With God at our feet through the earth, and in front of us as a mountain stands, we are given the strength and perseverance to face our challenges.

There are characters in The Sound of Music who acquiesce to the powers that be. They feel it is safer and easier to accept and join with the Nazis. Captain Von Trapp is pressured to become a spokesman and support for the Nazis. He has a harder choice than it seems… a choice between staying in his home and country, and securing the safety of his family, or to act on his ideals and perhaps lose everything else he loves. He must question his own loyalties and choose the greater loyalty.

The mountain gives Maria perspective – when she looks up at the hills, when she breathes in the Spirit of God, she is stronger and wiser. She lends this strength to her family and when they act it is with courage. Knowing the risks to their lives, she and the Captain refuse to cooperate with the Nazis, and after escaping the pursuit of Nazi officers, they set out, with the children, for the mountains of Switzerland on foot.

We know the real history of the Von Trapp family – they escape to America and earn their living playing music and Maria Von Trapp writes this famous story of their experiences. They become a symbol of resistance to evil. They are loyal to one another, and not blindly loyal to regimes. They are loyal to their ideals and have acted on them.

Where are your loyalties today? What do your greater loyalties require of you at this time?

Like Maria and the Von Trapp family, we weather through the shadows in the presence of a trustworthy God. With our sights on God, we climb every mountain with strong souls and resilience, resistant to evil.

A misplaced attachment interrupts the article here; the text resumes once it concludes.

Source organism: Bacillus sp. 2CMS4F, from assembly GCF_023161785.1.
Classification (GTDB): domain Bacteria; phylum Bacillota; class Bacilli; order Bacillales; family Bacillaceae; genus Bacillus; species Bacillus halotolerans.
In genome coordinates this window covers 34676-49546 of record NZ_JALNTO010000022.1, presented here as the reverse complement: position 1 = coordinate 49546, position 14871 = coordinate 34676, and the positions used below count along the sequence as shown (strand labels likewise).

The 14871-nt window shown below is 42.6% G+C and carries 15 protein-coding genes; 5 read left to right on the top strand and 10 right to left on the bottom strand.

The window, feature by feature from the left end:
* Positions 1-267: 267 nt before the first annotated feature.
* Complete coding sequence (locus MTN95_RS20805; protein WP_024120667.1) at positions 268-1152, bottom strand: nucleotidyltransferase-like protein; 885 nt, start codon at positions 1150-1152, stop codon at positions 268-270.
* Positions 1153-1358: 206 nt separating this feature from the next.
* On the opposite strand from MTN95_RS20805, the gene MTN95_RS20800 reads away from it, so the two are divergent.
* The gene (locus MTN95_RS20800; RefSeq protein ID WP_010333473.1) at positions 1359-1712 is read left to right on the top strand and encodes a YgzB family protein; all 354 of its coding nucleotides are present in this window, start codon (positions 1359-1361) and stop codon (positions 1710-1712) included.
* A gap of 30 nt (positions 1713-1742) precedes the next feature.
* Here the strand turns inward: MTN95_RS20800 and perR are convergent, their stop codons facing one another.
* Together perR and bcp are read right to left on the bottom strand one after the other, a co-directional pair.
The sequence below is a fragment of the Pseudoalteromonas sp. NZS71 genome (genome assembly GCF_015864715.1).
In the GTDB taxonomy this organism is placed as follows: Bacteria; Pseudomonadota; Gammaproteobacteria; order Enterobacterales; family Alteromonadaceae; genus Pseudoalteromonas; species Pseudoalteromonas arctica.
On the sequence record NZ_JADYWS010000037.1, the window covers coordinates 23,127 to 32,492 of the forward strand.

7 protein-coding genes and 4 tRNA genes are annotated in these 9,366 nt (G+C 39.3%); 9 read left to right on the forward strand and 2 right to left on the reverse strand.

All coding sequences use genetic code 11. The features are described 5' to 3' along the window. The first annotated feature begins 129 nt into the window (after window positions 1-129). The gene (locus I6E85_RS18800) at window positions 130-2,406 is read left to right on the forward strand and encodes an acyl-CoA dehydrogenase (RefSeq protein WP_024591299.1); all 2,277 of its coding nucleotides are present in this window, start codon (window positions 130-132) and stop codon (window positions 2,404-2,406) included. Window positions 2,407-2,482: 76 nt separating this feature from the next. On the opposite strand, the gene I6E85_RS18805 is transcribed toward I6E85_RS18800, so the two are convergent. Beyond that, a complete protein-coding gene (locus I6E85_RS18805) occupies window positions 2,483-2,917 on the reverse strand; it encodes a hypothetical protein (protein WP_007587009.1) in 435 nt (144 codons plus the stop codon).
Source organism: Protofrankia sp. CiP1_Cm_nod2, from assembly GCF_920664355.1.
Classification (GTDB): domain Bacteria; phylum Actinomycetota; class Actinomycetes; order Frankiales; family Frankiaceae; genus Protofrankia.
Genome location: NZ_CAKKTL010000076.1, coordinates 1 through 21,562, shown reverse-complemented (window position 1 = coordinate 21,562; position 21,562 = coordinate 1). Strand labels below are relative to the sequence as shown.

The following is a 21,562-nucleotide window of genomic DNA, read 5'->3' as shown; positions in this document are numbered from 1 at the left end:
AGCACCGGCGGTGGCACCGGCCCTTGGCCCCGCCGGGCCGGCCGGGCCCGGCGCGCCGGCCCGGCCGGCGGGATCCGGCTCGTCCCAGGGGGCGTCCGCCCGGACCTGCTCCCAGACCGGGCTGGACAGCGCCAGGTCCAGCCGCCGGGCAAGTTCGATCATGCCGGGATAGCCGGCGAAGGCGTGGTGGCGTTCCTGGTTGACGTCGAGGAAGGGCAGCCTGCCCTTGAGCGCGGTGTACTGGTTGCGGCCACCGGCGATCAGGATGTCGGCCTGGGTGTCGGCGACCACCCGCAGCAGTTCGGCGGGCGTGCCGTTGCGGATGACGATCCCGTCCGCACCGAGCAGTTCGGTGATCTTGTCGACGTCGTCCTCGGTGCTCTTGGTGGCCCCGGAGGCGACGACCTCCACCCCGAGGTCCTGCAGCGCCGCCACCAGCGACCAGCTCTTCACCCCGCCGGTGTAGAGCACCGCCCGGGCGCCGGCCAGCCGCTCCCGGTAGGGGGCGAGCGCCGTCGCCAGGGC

The Hills are alive with the sound of music,

With songs they have sung for a thousand years.

Our hearts will be blessed with the sound of music,

And we will sing once more.

We know the real history of the Von Trapp family – they escape to America and earn their living playing music and Maria Von Trapp writes this famous story of their experiences. They become a symbol of resistance to evil. They are loyal to one another, and not blindly loyal to regimes. They are loyal to their ideals and have acted on them.

Where are your loyalties today? What do your greater loyalties require of you at this time?

Like Maria and the Von Trapp family, we weather through the shadows in the presence of a trustworthy God. With our sights on God, we climb every mountain with strong souls and resilience, resistant to evil.

The Hills are alive with the sound of music,

With songs they have sung for a thousand years.

Our hearts will be blessed with the sound of music,

And we will sing once more.

Sing Along

Climb Every Mountain – by Rodgers and Hammerstein, Sung by The Four Tops


If you would like to receive emails from St. Andrew with current information about our Virtual Services and links to Virtual Meetings click below